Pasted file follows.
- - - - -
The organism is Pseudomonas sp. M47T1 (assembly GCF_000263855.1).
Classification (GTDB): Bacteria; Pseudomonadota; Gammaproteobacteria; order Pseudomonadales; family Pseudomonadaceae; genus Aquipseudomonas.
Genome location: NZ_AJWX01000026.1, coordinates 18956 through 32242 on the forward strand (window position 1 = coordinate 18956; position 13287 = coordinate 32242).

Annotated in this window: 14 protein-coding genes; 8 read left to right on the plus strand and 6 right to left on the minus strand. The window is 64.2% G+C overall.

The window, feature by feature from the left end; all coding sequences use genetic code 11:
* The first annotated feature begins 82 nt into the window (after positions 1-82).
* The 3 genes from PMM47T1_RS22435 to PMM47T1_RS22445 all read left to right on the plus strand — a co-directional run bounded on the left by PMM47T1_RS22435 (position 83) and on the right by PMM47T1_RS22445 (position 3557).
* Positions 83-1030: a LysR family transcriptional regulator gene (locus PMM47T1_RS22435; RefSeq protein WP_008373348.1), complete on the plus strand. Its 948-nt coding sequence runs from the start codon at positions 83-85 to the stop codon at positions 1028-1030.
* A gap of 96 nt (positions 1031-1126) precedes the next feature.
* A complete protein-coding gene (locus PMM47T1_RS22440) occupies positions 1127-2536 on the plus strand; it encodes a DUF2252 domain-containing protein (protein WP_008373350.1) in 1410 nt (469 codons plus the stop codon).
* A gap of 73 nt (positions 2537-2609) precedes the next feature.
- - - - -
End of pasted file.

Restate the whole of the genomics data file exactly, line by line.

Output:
The organism is Pseudomonas sp. M47T1 (assembly GCF_000263855.1).
Classification (GTDB): Bacteria; Pseudomonadota; Gammaproteobacteria; order Pseudomonadales; family Pseudomonadaceae; genus Aquipseudomonas.
Genome location: NZ_AJWX01000026.1, coordinates 18956 through 32242 on the forward strand (window position 1 = coordinate 18956; position 13287 = coordinate 32242).

Annotated in this window: 14 protein-coding genes; 8 read left to right on the plus strand and 6 right to left on the minus strand. The window is 64.2% G+C overall.

The window, feature by feature from the left end; all coding sequences use genetic code 11:
* The first annotated feature begins 82 nt into the window (after positions 1-82).
* The 3 genes from PMM47T1_RS22435 to PMM47T1_RS22445 all read left to right on the plus strand — a co-directional run bounded on the left by PMM47T1_RS22435 (position 83) and on the right by PMM47T1_RS22445 (position 3557).
* Positions 83-1030: a LysR family transcriptional regulator gene (locus PMM47T1_RS22435; RefSeq protein WP_008373348.1), complete on the plus strand. Its 948-nt coding sequence runs from the start codon at positions 83-85 to the stop codon at positions 1028-1030.
* A gap of 96 nt (positions 1031-1126) precedes the next feature.
* A complete protein-coding gene (locus PMM47T1_RS22440) occupies positions 1127-2536 on the plus strand; it encodes a DUF2252 domain-containing protein (protein WP_008373350.1) in 1410 nt (469 codons plus the stop codon).
* A gap of 73 nt (positions 2537-2609) precedes the next feature.